With the 2020 season coming to a close upon the culmination of the Super Bowl this Sunday, it’s a fitting time to reflect upon the state of every team that failed to make it this far. Only two teams play in every game, and the NFL is a 32-team league, which means that there are 30 teams sitting on the sidelines thinking about what more they must do to get on that field.
That extended list includes the Pittsburgh Steelers, who have been spectators now for a decade. Their last Super Bowl appearance was back in 2010, since which time they have only recorded three postseason victories, falling in 2015 and in 2016, the latter year of which they were able to reach the AFC Championship Game.
ESPN recently put out an article examining the ‘Super Bowl timeline’ of each team, essentially gauging which teams are obvious contenders for the title, who are on the cusp of being in that conversation, and dividing the rest by how many years away they might be from contending, up to four.
The Steelers did not make either of the first two groups, but were included in the ‘Still A Year Away’ group that also featured the Indianapolis Colts, the Cleveland Browns, the San Francisco 49ers, the Tennessee Titans, and the Arizona Cardinals.
“Team president Art Rooney II said the Steelers weren’t going to enter a tear down and rebuild phase after the shocking loss in the wild-card round”, Brooke Pryor wrote. “They’re still building a team with an eye on a championship in the near future, even if that’s somewhat unrealistic with a salary cap crunch keeping them from re-signing their most important free agents.”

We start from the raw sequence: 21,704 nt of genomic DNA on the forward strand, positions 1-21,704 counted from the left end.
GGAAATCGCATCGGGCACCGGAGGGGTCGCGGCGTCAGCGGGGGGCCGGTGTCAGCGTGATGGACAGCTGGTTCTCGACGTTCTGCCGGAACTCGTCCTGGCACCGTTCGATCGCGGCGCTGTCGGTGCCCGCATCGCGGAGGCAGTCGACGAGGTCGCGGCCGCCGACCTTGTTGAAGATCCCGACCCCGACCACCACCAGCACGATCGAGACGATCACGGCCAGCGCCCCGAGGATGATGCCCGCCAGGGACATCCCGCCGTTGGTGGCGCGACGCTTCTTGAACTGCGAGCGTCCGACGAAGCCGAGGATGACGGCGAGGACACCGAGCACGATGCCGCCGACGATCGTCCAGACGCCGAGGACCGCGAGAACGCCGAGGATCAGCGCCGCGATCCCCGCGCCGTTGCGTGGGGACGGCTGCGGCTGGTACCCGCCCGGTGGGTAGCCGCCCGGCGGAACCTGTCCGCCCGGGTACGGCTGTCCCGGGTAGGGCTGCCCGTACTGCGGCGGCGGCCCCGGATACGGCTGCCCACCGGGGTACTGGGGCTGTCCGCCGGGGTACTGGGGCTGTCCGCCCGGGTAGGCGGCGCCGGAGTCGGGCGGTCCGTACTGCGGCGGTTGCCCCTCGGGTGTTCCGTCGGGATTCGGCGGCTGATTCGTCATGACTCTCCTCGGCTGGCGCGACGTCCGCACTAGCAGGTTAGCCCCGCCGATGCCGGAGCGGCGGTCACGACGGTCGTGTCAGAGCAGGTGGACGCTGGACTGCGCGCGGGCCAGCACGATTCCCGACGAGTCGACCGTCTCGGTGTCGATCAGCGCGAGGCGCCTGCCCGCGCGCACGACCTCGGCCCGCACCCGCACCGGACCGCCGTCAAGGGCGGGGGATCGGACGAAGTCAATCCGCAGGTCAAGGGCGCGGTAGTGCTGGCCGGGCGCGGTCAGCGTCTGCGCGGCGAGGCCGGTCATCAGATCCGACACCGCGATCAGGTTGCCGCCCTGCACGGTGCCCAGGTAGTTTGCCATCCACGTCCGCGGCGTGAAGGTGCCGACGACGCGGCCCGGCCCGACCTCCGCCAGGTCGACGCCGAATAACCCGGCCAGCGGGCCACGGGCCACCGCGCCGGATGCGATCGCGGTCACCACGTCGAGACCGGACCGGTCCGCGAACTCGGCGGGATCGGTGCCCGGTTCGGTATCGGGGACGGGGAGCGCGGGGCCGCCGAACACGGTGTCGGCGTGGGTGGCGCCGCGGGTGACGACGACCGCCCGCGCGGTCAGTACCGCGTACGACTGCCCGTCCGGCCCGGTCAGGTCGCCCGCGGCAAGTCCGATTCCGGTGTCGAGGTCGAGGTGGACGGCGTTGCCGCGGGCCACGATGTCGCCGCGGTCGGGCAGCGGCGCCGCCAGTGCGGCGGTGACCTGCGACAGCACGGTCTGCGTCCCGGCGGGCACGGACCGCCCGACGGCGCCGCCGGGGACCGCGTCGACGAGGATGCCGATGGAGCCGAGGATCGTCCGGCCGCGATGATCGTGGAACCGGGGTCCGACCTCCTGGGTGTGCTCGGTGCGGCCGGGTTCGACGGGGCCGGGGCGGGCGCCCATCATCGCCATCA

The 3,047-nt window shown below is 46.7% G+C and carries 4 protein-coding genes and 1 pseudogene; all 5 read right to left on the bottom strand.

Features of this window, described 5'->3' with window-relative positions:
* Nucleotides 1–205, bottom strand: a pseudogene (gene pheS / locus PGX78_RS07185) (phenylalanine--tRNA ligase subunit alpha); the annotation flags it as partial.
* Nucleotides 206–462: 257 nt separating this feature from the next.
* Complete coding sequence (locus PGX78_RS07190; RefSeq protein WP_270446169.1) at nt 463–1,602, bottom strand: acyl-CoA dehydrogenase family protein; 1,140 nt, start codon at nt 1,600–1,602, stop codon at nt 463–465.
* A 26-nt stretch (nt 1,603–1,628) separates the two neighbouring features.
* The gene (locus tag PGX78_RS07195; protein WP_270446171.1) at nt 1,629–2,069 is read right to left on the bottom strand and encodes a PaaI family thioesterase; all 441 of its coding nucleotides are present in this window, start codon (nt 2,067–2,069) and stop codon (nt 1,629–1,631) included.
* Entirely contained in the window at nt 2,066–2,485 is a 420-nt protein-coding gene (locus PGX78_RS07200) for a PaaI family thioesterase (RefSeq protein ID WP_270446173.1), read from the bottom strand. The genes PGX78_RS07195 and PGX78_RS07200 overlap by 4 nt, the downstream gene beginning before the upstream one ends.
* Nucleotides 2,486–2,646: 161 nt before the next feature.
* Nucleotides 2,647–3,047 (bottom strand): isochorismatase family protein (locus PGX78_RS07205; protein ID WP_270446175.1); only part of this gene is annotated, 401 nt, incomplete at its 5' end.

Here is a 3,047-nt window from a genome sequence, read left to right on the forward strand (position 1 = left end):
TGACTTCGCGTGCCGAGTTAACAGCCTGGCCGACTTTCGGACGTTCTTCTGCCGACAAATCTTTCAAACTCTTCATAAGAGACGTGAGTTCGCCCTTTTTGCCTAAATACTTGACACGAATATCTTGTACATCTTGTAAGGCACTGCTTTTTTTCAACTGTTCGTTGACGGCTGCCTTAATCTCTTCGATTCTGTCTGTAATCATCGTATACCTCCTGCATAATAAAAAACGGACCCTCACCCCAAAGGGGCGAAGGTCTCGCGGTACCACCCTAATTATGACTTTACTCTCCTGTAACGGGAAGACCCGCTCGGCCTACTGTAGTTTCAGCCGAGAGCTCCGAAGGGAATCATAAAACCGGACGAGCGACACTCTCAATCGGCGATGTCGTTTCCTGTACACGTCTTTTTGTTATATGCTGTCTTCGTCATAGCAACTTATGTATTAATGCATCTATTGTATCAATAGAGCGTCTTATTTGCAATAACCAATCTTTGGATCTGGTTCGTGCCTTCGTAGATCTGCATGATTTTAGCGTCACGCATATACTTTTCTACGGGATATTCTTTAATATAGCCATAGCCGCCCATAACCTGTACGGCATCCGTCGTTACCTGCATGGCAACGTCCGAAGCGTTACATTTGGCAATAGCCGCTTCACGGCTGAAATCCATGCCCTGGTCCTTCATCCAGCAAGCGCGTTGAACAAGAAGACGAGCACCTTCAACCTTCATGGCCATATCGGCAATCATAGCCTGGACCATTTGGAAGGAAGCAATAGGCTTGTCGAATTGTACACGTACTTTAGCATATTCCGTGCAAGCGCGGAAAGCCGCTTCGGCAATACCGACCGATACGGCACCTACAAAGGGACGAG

“They’ll have to restructure and extend contracts while cutting other veterans to keep as much of the core together”, he continues. “Rooney said the Steelers will keep as much of the defense together as possible while looking at significant turnover on the offensive side”.
Unsurprisingly, their biggest X factor was identified as quarterback Ben Roethlisberger, arguing that his best shot at winning another title—was last year. “Rooney said Roethlisberger can’t return with the contract’s current construction of a $41.2 million cap hit, meaning he’ll either take a pay cut or a restructure if he doesn’t retire”, Pryor notes.
“The Steelers’ future hinges on Roethlisberger’s decision. Either he returns for one more season or he retires and they have to turn it over to Mason Rudolph, Dwayne Haskins or another quarterback — an addition Rooney acknowledged was necessary”.
Truth be told, if Roethlisberger isn’t going to win them a Super Bowl, then they’re more than a year out, because they’re not going to find a future franchise quarterback within the next 12 months. But we all already know that.